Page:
Publication: University Reporter (Seattle, WA)
Date: November 1996
Transcribed by Shane Brouse (firstname.lastname@example.org)
Article supplied by Scott of Seattle
Article supplied by Scott of Seattle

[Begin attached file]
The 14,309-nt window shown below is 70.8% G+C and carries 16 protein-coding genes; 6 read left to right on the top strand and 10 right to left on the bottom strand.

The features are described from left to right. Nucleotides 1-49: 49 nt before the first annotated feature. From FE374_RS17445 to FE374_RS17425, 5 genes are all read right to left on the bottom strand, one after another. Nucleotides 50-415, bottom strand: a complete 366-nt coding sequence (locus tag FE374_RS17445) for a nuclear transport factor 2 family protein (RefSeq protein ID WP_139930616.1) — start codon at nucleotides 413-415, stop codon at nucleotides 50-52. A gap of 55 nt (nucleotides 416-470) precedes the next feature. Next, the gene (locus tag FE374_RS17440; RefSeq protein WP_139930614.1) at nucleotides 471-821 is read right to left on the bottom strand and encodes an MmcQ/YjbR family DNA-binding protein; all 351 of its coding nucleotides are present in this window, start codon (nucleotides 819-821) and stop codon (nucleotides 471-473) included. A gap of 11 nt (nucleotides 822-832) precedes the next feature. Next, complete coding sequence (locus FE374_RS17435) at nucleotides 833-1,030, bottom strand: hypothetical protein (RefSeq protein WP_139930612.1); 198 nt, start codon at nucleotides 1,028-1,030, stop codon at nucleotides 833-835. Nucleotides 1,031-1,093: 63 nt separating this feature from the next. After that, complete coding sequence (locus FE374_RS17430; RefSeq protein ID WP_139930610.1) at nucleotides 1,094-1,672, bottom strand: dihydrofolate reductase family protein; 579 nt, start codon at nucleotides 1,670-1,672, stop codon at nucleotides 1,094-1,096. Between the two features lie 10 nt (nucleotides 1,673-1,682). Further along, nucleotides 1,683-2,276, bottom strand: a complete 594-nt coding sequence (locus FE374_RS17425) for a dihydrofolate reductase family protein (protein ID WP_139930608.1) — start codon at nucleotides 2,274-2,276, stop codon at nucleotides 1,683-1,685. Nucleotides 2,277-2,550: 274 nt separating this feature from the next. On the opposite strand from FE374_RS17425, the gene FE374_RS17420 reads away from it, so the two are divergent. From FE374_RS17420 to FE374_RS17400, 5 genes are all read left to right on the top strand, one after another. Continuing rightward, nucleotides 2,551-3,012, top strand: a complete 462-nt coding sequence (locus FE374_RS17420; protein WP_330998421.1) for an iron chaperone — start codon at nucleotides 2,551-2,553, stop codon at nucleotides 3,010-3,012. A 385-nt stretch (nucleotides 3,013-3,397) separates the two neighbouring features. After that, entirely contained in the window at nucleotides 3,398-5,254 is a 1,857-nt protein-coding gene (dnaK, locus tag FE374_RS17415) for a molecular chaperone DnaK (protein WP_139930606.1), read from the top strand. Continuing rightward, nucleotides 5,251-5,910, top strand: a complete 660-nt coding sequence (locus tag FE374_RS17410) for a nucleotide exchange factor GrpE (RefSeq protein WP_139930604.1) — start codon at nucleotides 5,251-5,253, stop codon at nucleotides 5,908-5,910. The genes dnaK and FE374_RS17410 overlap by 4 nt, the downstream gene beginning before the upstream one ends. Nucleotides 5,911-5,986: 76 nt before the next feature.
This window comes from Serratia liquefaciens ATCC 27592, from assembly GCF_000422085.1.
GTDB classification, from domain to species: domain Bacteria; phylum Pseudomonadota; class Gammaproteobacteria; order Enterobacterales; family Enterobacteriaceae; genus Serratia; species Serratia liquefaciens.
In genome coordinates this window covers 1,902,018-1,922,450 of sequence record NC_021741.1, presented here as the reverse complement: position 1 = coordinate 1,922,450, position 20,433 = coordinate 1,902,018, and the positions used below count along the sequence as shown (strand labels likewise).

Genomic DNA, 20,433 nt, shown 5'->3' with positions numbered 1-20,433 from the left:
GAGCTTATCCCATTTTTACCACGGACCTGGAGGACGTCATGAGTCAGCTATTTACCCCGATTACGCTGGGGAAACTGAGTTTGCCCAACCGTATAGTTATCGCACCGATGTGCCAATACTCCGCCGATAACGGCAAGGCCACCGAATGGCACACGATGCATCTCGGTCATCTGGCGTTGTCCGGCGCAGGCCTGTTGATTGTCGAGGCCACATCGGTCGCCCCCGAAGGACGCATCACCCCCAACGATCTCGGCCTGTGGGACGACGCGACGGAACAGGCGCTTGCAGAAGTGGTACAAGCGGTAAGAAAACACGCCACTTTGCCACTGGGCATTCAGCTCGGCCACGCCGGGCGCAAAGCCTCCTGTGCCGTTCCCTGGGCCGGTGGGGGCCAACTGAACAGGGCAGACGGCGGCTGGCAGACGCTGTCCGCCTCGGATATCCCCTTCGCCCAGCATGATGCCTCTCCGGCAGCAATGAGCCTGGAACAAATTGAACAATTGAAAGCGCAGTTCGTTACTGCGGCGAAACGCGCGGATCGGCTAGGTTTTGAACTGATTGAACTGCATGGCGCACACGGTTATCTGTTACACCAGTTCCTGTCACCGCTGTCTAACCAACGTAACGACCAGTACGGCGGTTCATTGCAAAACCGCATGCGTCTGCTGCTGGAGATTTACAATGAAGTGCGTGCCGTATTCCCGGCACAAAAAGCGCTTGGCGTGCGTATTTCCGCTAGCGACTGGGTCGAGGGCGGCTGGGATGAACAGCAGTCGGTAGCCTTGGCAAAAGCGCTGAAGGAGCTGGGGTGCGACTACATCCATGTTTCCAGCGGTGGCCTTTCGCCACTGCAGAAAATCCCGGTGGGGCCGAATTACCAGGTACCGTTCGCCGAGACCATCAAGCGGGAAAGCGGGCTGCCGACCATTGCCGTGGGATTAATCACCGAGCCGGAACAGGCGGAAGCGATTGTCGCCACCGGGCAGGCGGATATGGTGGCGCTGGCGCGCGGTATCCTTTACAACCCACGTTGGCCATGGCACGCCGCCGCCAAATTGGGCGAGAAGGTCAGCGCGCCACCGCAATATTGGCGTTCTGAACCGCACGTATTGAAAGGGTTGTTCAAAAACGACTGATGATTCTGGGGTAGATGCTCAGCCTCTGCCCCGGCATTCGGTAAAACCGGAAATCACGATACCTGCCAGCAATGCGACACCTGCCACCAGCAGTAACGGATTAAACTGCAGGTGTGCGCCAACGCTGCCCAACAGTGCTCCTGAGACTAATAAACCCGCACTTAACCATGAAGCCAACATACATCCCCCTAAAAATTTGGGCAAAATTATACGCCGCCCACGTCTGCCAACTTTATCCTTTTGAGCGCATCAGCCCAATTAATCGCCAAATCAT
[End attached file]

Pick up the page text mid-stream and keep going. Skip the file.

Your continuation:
page: 26f title: Tool - With Friends Like These... author: University Reporter Los Angeles-based Tool have never exactly done things the "normal" way. Less than six months after being formed by sculptor/special effects designer/guitarist Adam Jones, vocalist Maynard James Keenan, drummer Danny Carey and bassist Paul D'Amour, the band was snatched up by the upstart Zoo Entertainment label. Less than one year later, after releasing their critically-acclaimed debut EP, _Opiate_, the band was on a high-profile national tour opening for the Rollins Band. This was a fairly auspicious beginning, but certainly nothing that portended the explosion to come with the release of their debut LP, _Undertow_. After the album's release in April of 1993, Tool found themselves part two of that year's Lollapalooza's powerful one-two punch, starting the shows off with a mindblowing bang. Following openers Rage Against The Machine, Tool's unique mix of angst, anger, and testosterone-pumping energy to get the sun-baked crowds incited into a moshpit frenzy. MTV caught word of the buzz surrounded these two young bands, and soon enough, Tool's rocket to stardom took off in a way they'd never imagined. Fueled by the success of distinctive videos for two singles, "Sober" and "Prison Sex," _Undertow_ was soon certified Gold (and later went Platinum). A major critical success as well, the album was named one of the Top 10 Records of 1993 by *Entertainment Weekly*, and the band was showered with awards for video excellence. What was more amazing was the fact that the band never appeared in its self-produced stop-motion animation videos, handled all album and merchandising artwork themselves, largely kept a low press profile by rarely granting interviews, and refused to "sell out" for commercial acceptance. Here, for once, was a band that stayed true to themselves, and their fans loved them for it. In 1995, the first cog was thrown into Tool's rapidly spinning wheels, as bassist D'Amour left the band to pursue a solo career, soon replaced by Justin Chancellor of British band Peach. Now, 3 years and six months after _Undertow_ was released, the band is back with _Ænima_, a brilliant 77-minute long concept album that redefines hard rock in a way unheard since Jane's Addiction's breakup. Although only the second album in the band's five-year history, it is nonetheless a groundbreaking tour-de-force that promises to take the band to the next level. I recently had the rare opportunity to speak with Danny Carey, the virtuosic drummer whose ever-evolving rhythms drive the band's pummeling sound. UR: The first time I saw you guys was on the 1992 tour with the Rollins Band, which began barely a year after you'd formed. How did Tool get on such a high-profile tour so quickly? Danny: I guess the tour mainly came about because we were both base in L.A.. We knew about Rollins, and Rollins had heard about us through word-of-mouth just because we had a good buzz going around the clubs here. I guess he saw some value in our band, so he decided to let us tour (with them), and Rollins was one of the only groups we could think of that we wanted to play with at the time. UR: Was it overwhelming to tour with such a rock legend at that early stage? Danny: No, not really. Those were great shows though, because Rollins was at a really intense stage in his career then. He'd just gone through seeing his best friend (musician Joe Cole) getting killed, and he was just _so_ driven and _so_ insane at that time. I remember all those shows putting an impact on me that I'll never forget. Just seeing how convicted he was every night of that whole tour was pretty impressive. UR: I was working as an alternative music rep for BMG (the company that distributes Zoo) at that time, and I remember that you guys were fairly resistant to aggressive marketing. Did you have fear of the dangers of instant success or of peaking too early in your careers? Danny: Well, not so much of peaking too early, but being exploited in ways that we didn't approve of. It's easy for people to get sick of you if you're shoveled down their throats in the wrong way. As long as we keep control over our advertising plans and things like that, it makes it easier for us to maintain control. That's one of the things we were lucky enough to have stipulated in our record deal. We got approval over our artwork and our advertisements and everything. We have complete creative control, and I think a lot of bands don't have that luxury. UR: Through your posters, videos, album art and music, there's this thread of continuity. Was having this control over your "image" something you'd discussed from the beginning? Danny: I guess it can't be help but remain cohesive because it is us: we're the one's putting out the images [*most of Tool's artwork and videos are created by guitarist Adam Jones*]. We don't just let the record company hire artists to work on our stuff like most bands do, so I guess there's a linear thing that's always happening. UR: Tool is conspicuously absent from most media sources. Is that because of a fear of overexposure, or do you just want to choose how and where you publicize yourselves? Danny: Well, we did lots of interviews with the last record, and you do have to get your name out there somewhat, but we just don't want to be overexposed. There's no reason to make people sick of you. I usually tend to shy away from doing interviews... I mean, it's fine to communicate with people, but then there's also a very valuable thing that I think a lot of bands forget, and that's that no matter how cool a band is or what their image is, things are usually better in people's imaginations than in reality. I think that the less you go out and exploit yourself, the better an image you have in people's minds. UR: Sort of retaining that element of mystique? Danny: Yeah, just letting people's minds interpret it in a freer fashion rather than limiting it by facts and figures than just drag things down. UR: Given the band's staunch anti-corporate stance, I was kind of surprised when you guys did Lollapalooza. Why did you agree to do that, and what was that experience like for you? Danny: I don't know, I never hooked the Lollapalooza thing in with a big corporate nightmare-type situation. It's becoming more and more like that of course; it grows and grows every year and it's turning into this big beast I suppose. But when we did it, we were playing with bands we enjoyed. I liked Alice In Chains and Primus and Fishbone and Rage... Three or four of the bands were L.A. bands that we knew, so we were like "Yeah! We get to do 40 shows with our friends and have a good time all Summer." And it did kind of launch our careers in a lot ways, because of the media coverage that MTV gave that: They noticed who we were and then picked up our video and things sort of took off from there. UR: Switching gears a little bit, I wanted to ask you about the band's complex compositional structures. I'm a fan of classical music and jazz, and it seems to me that there's a lot more thought put into your songs than most rock bands who do 4/4, triple-time, double bass-type rhythms. What's the process that you go through in structuring your songs? Where does it begin and how does it evolve? Danny: I think the main reason for our music having a little more intense structure is that we all do it together. People will come in with a riff, but then they're completely gone over by all four of us in lots of different ways until we find something that we can grab onto individually. So all the parts are usually functioning together really well, and that whole overview takes over the song. It really is all four people picking apart the arrangements and making sure that the tempo of the song is flowing in the right way and that it is going somewhere. UR: Right. Like "Eulogy;" it goes through so many changes, but it flows together so well. That complexity is really rare in today's 3-minute, short attention span, pop-hungry industry. Danny: We're just lucky that we don't have to have any guidelines. We never feel like we're being forced to write a pop song: We just play the music we feel like playing... UR: Were you guys surprised by how successful _Undertow_ was? Danny: Yeah, I think it caught everybody by surprise. I mean, the songs were good, but we never expected to sell a million-plus or whatever... But, that's good: I'd much rather have a million-and-a-half people buying our records than listening to a Hootie record [laughs]. UR: I know that you guys read a lot; what have you been reading lately? Danny: The book I just finished was _Cosmic Trigger Part III_ by Robert Anton Wilson. I really like his view on things, and I think he's got a great sense of humor. I think his attitude toward the scientific community is pretty right on, because I think there's a lot of information withheld just so professors don't lose jobs. I think there's a lot of suppression of information going on where people are choosing fear over compassion. They get their little niche carved out and they don't want to lose it, so they grab onto these things. It's natural self-preservation, I suppose. UR: Do you find that these things you absorb in your reading end up coming through in your songs? Danny: Oh yeah, definitely. We're all influenced by everything we listen to and read and see, so it definitely comes through in some way or another... maybe only subconsciously. We try to keep it pure, though, because one of our aims is to get more in touch with our subconscious minds and pull things out from there. It's a tough job to do, though; it take discipline to dig in deep like that. UR: I've got to ask you about (former Tool bassist) Paul's departure from the band. What happened? Danny: Paul just got more into doing his own thing and he had a bigger desire to be more melodically experimental. With Tool, we have good melodies going on -- especially from Maynard's end -- but it's more rhythmic and percussive. He was just leaning towards playing lighter music that wasn't so heavy, and he's always loved to play guitar too. I remember, even when we first got the band together, there was a time when Paul had suggested that maybe we could get another bass player so that we could have two guitars, but I was like, "There's no way we're getting another asshole in this band." That's just the way his music was evolving, and he's always been really sonically experimental too; you could see some of that show through in his bass playing. UR: Was it an amicable parting? Danny: Yeah, it's no problem. Of course it was a little intense when it was all going down, but I played on 3 songs on Paul's new project, Lusk, that has an album coming out on Zoo in January. Actually Chris Pittman [sic], the guy who did the keyboards and sang a couple of songs on The Replicants' record (another Tool side project), is doing most of the vocal work. It's been in the works for a while and they just finished it: it sounds really good. UR: You guys could've had anybody you wanted to replace him. What made Justin Chancellor your choice? Danny: I guess it was just a chemistry thing. Everything just fit. We were looking for someone who's harmonic in the way they fit in with us, and that was Justin. We had auditioned a couple of others, and in fact this guy Marco [sic], who sings on "Die Eier Von Satan" and who had played in a band with Chris Pittman [sic] and I, is a great bass player too. Justin just seemed to fit in a little more in the Tool way. UR: Personally, musically, or both? Danny: Actually both, I guess. Justin played in a band in England called Peach that had been our support band, and we'd hit it off from the first time we played together. We always got along really well, and we both had respect for each other's playing. He really loved Tool, and it was great because by the time he'd joined the band he already knew the old songs. UR: How has he added to or changed the band's dynamic? Danny: It's just a new writing style, and being English probably adds a little bit of a different influence. His bass sound actually is kind of different too. Whereas, like I said before, Paul was more guitar-oriented on bass, Justin really is a heavy bass player so he added like a heavier low end to the overall sound of the band. UR: You can tell on the new record, because it's just _so_ rhythmic... Actually, let's talk about _Ænima_, because I really love the record. Danny: Yeah, I'm really happy with it. I think sonically it turned out really well. It was blowing me away when I was finally able to step back and listen to it. UR: The thing that separates it, not only from your other records, but from most other records, is that it flows brilliantly, almost like a con-tional [sic], and was there a specific concept behind it? Danny: We definitely wanted to make a concept record. If we hadn't run out of time, we probably would've made it even longer [*as it is _Ænima_'s 77-minute length pushes the data storage capacity of a CD to its limit*], where even more of it was running together. But we had our segue pieces, and it definitely was a goal of ours to make the whole thing flow together. UR: I'm into ambient music, and I really dug how the tunes evolved slowly out of nothing, become dynamic songs, then dissolved into nothing again, over and over in cycles. What was different going in to this record? Danny: I guess all of us just felt a little freer to experiment with different textures rather than stick with the basic guitar, bass and drums. I got a sampler and it's been a lot of fun experimenting with that, and Adam's gotten into using more contraptions and pedals that he's built himself. As we keep evolving and finding new toys, the sound's gonna keep evolving too. UR: Some of the rhythmic textures you use -- not so much the sound, but the syncopation and polyrhythms -- remind me of tribal music. Is that something you're into? Danny: Yeah, I've always been open to all kinds of percussion. Playing in percussion ensembles and things like that, I've always been into ethnic drumming. Especially a lot of the African things; they've always appealed to me because of the polyrhythms. UR: The new record is really unique in the hard rock field: Was there any influence that inspired you to want to go in this experimental direction? Danny: No, it's just the chemistry that come natural to us when the four of us get in a room together. Our goal is just to make good music and do what comes naturally to us, but I think that if you stay true to yourselves like that, you make good records. As long as you're honest and believe in what you're doing... UR: I wanted to ask you about this quote: "Our main goal when we're together is to write music in a forum where we can involve our subconscious as well as our conscious. To make this happen we use every tool available to us, be it sigils, mind-altering chemicals, fragrances, or whatever modern technology can supply..." Can you expand on that philosophy? Danny: Well, mainly we just would never limit ourselves from doing anything we can to grow and learn, and I think that's a healthy attitude to have. UR: Right. Not to get too personal, but with the problems of Alice In Chains, Stone Temple Pilots and Smashing Pumpkins, do you have any concern about possible addiction? Danny: I don't think the rules change or anything just because people do drugs. I mean you're wither in control or you're not in control. I don't want to lean towards anything that I think I might become addicted to. I think you have to know yourself to know where your weak points are, and if you don't, you have to go through things and learn from them. UR: I'm surprised by your honesty, because I've asked other musicians about the use of psychedelics in the creative process, and it seems like people almost want to distance themselves from any association with that because they're afraid that someone will infer that that is the primary source of their creativity... Danny: Well, some people it might work for and some people it probably wouldn't. It's just about knowing yourself. But I would never condemn anyone for using psychedelics, even if they did have their most creative moments doing them. I don't see any problem with that. If you're doing good work and people are becoming inspired by it, that's the bottom line. UR: It's odd, though, that most people in today's society are uptight about what has historically been used in tribal societies for religious and healing purposes. Nowadays, everyone seems to want to have a "don't ask/don't tell" policy. Danny: Yeah, it's a sad state that it's like that, but it's because the government has made them illegal. Now you have all these people on these hardcore anti-drug kicks. The government doesn't want people thinking for themselves -- no one who's in a position of power wants that because it makes people more uncontrollable. It's because they're afraid, but there really isn't anything for people to be afraid of. As long as you have compassion and move forward, you can't go wrong. Drugs are fine for some people, but for some people they do damage. Everybody that I know who's a good musician uses drugs. I've never heard a band that spoke out against drugs that sounded good, honestly... UR: What about Hootie? [*Laughter*] Danny: Who knows? Maybe those guys did the wrong drugs. [*Laughs*] UR: How would you like to see your career evolve from here? Danny: I don't know, that's a tough one. As long as wee keep things flowing the way they are and music keeps coming out and feeling comfortable to all of us so that we all gain from it. I think that's the most you can ask for. Who knows? Adam's such a great filmmaker, so maybe that might be the next step. Maybe we'll make Tool's version of *The Wall*. That's an ultimate goal for us at some point, but we'll see....